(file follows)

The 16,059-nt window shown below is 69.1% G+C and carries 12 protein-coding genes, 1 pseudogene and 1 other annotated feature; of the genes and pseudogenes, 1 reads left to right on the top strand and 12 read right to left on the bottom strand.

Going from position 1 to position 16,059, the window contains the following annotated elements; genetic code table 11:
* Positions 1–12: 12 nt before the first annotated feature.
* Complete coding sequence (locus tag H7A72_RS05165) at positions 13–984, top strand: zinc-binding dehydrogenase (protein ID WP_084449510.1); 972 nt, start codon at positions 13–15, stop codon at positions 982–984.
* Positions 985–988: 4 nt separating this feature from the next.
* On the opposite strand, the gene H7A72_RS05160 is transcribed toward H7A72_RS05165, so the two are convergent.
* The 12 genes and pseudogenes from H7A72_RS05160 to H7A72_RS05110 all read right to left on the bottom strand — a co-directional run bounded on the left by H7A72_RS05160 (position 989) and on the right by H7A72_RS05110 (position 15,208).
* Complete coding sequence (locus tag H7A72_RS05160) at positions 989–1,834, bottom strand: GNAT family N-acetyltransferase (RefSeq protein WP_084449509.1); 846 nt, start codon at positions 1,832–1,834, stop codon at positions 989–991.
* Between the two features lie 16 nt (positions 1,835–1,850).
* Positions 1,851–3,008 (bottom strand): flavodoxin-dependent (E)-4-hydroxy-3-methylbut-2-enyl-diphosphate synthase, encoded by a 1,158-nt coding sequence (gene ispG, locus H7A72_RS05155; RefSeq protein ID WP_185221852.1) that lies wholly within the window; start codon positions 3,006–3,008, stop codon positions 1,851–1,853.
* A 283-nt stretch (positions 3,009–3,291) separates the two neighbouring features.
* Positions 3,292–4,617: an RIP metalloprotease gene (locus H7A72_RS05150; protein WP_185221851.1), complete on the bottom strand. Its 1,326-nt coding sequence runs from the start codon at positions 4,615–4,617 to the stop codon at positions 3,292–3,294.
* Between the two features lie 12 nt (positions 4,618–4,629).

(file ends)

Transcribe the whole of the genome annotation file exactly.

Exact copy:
The 16,059-nt window shown below is 69.1% G+C and carries 12 protein-coding genes, 1 pseudogene and 1 other annotated feature; of the genes and pseudogenes, 1 reads left to right on the top strand and 12 read right to left on the bottom strand.

Going from position 1 to position 16,059, the window contains the following annotated elements; genetic code table 11:
* Positions 1–12: 12 nt before the first annotated feature.
* Complete coding sequence (locus tag H7A72_RS05165) at positions 13–984, top strand: zinc-binding dehydrogenase (protein ID WP_084449510.1); 972 nt, start codon at positions 13–15, stop codon at positions 982–984.
* Positions 985–988: 4 nt separating this feature from the next.
* On the opposite strand, the gene H7A72_RS05160 is transcribed toward H7A72_RS05165, so the two are convergent.
* The 12 genes and pseudogenes from H7A72_RS05160 to H7A72_RS05110 all read right to left on the bottom strand — a co-directional run bounded on the left by H7A72_RS05160 (position 989) and on the right by H7A72_RS05110 (position 15,208).
* Complete coding sequence (locus tag H7A72_RS05160) at positions 989–1,834, bottom strand: GNAT family N-acetyltransferase (RefSeq protein WP_084449509.1); 846 nt, start codon at positions 1,832–1,834, stop codon at positions 989–991.
* Between the two features lie 16 nt (positions 1,835–1,850).
* Positions 1,851–3,008 (bottom strand): flavodoxin-dependent (E)-4-hydroxy-3-methylbut-2-enyl-diphosphate synthase, encoded by a 1,158-nt coding sequence (gene ispG, locus H7A72_RS05155; RefSeq protein ID WP_185221852.1) that lies wholly within the window; start codon positions 3,006–3,008, stop codon positions 1,851–1,853.
* A 283-nt stretch (positions 3,009–3,291) separates the two neighbouring features.
* Positions 3,292–4,617: an RIP metalloprotease gene (locus H7A72_RS05150; protein WP_185221851.1), complete on the bottom strand. Its 1,326-nt coding sequence runs from the start codon at positions 4,615–4,617 to the stop codon at positions 3,292–3,294.
* Between the two features lie 12 nt (positions 4,618–4,629).